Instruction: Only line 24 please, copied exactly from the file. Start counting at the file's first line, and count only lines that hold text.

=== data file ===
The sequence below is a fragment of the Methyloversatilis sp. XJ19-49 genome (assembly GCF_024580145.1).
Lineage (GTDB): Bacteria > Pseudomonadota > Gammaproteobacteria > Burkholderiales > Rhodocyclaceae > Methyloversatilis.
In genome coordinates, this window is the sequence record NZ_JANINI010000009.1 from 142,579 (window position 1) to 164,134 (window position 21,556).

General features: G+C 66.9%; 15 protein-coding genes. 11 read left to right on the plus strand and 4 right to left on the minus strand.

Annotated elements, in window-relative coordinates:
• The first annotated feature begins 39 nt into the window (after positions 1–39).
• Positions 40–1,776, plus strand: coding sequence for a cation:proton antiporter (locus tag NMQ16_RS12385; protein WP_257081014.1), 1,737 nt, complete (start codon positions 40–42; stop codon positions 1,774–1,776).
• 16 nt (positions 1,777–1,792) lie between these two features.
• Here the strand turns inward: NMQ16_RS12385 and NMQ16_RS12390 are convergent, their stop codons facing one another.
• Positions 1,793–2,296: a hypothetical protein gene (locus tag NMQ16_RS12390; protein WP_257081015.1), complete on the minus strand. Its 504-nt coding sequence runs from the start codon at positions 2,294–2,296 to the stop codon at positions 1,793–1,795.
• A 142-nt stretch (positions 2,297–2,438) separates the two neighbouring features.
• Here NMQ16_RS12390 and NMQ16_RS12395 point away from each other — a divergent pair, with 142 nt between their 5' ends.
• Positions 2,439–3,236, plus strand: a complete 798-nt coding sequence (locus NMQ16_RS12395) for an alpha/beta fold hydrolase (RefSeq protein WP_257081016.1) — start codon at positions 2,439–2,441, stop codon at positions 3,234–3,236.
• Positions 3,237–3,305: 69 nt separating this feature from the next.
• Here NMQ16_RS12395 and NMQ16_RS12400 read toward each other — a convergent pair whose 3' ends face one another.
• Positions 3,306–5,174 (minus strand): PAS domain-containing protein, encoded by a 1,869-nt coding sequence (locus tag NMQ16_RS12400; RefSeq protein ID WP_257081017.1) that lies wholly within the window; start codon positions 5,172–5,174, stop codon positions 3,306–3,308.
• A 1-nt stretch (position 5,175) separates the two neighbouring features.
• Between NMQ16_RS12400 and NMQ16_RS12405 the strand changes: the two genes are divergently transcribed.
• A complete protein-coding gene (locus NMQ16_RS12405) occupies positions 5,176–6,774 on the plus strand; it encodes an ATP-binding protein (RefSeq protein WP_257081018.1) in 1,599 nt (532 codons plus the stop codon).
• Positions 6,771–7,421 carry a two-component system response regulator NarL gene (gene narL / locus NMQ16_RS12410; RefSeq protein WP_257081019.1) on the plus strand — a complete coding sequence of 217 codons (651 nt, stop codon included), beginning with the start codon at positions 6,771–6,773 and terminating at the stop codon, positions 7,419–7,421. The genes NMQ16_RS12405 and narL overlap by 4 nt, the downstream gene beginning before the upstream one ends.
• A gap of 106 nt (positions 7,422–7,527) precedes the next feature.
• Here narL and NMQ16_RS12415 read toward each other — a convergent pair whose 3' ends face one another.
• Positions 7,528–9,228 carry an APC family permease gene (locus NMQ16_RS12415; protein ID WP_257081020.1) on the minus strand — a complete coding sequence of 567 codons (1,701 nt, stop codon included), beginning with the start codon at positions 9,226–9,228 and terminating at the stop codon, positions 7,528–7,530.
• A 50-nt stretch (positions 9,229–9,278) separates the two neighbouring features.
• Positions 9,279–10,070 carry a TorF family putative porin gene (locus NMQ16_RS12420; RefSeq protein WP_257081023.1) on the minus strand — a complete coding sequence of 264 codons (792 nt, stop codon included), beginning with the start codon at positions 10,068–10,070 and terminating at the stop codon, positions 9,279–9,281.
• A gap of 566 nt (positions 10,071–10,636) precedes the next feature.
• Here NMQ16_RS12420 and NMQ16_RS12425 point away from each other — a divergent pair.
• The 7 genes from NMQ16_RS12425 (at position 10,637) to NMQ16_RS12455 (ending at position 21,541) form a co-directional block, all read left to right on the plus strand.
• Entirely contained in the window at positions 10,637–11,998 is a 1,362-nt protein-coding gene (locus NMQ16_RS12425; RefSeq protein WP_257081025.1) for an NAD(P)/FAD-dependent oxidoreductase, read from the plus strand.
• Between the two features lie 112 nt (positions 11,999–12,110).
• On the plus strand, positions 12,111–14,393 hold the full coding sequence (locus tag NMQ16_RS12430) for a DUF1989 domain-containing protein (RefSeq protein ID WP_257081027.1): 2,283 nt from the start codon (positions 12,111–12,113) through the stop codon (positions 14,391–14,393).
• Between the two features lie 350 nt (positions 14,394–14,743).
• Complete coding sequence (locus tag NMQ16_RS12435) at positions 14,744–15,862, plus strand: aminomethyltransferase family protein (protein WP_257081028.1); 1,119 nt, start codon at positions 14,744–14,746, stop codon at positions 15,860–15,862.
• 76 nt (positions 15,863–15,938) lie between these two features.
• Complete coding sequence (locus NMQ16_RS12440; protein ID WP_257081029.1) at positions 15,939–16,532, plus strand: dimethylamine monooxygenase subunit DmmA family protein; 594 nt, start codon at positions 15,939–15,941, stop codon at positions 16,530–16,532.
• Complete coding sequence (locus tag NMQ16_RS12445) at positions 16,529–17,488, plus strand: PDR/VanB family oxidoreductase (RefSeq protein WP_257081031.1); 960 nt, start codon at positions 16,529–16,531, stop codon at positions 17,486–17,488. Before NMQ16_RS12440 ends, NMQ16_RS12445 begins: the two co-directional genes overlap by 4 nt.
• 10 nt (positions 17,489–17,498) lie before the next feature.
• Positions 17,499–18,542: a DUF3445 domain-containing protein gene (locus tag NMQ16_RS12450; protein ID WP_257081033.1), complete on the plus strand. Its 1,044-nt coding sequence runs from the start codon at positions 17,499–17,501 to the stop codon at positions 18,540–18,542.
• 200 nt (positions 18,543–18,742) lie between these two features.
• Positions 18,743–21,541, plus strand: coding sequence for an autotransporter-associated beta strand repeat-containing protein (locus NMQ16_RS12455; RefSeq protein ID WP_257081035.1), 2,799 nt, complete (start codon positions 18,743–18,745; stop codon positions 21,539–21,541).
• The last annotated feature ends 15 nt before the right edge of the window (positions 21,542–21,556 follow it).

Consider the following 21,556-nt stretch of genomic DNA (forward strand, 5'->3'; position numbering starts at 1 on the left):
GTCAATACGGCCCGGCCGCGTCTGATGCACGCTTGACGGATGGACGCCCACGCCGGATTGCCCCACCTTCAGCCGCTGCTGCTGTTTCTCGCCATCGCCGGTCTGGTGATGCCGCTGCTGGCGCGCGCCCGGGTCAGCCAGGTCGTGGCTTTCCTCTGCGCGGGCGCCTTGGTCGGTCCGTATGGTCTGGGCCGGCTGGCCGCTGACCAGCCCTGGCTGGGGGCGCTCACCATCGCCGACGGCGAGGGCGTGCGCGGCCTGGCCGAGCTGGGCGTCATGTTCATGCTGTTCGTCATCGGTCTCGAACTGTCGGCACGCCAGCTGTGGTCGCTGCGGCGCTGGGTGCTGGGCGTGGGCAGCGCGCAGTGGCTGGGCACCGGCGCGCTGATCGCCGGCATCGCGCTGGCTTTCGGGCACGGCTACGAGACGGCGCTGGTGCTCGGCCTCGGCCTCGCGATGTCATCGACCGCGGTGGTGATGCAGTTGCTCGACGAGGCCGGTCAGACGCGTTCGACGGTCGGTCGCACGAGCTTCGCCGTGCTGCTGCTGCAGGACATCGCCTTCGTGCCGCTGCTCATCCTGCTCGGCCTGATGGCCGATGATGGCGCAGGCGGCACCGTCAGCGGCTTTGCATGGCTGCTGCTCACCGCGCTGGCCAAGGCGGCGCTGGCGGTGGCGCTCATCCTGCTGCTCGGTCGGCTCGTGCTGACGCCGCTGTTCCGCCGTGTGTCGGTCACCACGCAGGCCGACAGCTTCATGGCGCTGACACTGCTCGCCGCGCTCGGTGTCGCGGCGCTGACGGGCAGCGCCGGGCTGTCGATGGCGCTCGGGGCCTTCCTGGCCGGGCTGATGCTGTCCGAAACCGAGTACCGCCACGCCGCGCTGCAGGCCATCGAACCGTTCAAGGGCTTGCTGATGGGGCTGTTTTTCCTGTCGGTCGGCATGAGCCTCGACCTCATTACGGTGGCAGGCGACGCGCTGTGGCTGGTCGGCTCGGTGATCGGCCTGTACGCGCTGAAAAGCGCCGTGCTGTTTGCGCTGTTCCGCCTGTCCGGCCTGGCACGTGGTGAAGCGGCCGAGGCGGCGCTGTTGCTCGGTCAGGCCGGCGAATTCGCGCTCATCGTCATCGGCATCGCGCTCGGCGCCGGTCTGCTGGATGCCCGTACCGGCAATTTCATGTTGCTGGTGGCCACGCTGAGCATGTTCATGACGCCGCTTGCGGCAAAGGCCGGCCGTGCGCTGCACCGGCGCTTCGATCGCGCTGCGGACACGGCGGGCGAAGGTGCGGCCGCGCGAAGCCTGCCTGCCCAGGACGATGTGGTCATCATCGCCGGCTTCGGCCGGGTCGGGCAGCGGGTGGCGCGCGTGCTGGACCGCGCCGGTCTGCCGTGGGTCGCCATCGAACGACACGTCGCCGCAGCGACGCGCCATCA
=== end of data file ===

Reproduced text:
• A 50-nt stretch (positions 9,229–9,278) separates the two neighbouring features.